from Wiktionary, Creative Commons Attribution/Share-Alike License
- n. a cave-dwelling amphibian, Proteus anguinus of the genus Proteus, having external gills; it is found along the coast from northeastern Italy to Montenegro
from the GNU version of the Collaborative International Dictionary of English
- n. A European cave-dwelling aquatic salamander (Proteus anguinus) with permanent external gills.
from The Century Dictionary and Cyclopedia
- n. The local name of the blind cave-salamander, Proteus anguinus, of Carniola, adopted as a common name. See cut at Proteus.
from WordNet 3.0 Copyright 2006 by Princeton University. All rights reserved.
- n. European aquatic salamander with permanent external gills that lives in caves
Sorry, no etymologies found.
In the caves of Slovenia, he encounters the peculiar creature known as the olm, a cave-dwelling blind salamander once believed to be a baby dragon.
The olm is a snake-like creature 25-30 cm long and weighing only up to 20 grams.
The blind salamander (Proteus anguinus), also known as the olm, has the longest lifespan of any amphibian, often living to over 70 in zoos, and with a predicted maximum age of over 100.
The olm is a Europe’s only cave adapted vertebrate, and has numerous adaptations for an underground life.
In the world of real life is freaky, check out the olm, which even has a name suited for a fantasy.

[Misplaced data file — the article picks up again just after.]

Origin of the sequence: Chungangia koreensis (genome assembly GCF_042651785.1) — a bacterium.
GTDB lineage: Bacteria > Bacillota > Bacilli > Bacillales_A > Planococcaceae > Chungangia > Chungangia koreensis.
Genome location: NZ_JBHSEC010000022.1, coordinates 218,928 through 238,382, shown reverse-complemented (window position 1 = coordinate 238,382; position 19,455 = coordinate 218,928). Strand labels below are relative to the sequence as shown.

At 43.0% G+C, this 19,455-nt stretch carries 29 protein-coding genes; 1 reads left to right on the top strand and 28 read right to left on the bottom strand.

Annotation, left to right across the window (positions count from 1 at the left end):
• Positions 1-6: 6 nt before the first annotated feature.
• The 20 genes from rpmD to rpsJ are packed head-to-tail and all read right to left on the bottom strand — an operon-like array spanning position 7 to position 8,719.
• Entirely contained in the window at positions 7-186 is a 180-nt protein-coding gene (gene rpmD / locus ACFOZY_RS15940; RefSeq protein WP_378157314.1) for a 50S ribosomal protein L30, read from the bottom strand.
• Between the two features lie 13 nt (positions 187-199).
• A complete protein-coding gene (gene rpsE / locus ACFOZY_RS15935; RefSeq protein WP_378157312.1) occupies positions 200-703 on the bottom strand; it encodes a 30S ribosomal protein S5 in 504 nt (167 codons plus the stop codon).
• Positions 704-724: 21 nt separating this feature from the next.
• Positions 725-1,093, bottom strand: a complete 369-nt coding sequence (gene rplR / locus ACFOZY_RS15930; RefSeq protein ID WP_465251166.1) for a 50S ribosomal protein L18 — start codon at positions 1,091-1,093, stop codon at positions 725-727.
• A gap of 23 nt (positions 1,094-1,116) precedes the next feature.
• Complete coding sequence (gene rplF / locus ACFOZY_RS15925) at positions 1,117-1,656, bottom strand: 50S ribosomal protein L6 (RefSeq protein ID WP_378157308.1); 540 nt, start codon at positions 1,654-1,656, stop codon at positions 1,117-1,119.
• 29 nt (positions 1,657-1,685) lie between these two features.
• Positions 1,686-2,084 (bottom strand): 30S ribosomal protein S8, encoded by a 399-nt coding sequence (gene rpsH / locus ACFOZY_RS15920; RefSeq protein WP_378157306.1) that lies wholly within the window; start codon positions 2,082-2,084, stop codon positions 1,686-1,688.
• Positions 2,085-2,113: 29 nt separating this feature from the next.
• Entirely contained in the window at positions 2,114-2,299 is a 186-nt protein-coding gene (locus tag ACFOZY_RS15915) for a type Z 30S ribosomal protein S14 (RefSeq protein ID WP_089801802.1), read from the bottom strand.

If this is correct it may be that the different White olm populations represent different species which resemble one another by convergent evolution, and which have partly or mostly fused as they have met up within the Dinaric karst system.
When salamanders invaded the Dinaric Karst: convergence, history, and reinvention of the troglobitic olm
Having said that, one of the most interesting contentions made recently about olms (Sket 1997) is that the different cave-dwelling olm populations may have evolved independently from different ancestral populations.
What might be the most fascinating fact concerning olms is the most poorly-known and least mentioned one: the 1986 discovery of a surface-dwelling olm, described in 1994 by Boris Sket and Jan Willem Arntzen.
Whatever, troglobitic olm populations must have evolved within the last 10,000 years or so, and presumably the specialised troglobitic morphology of living olms evolved during this time.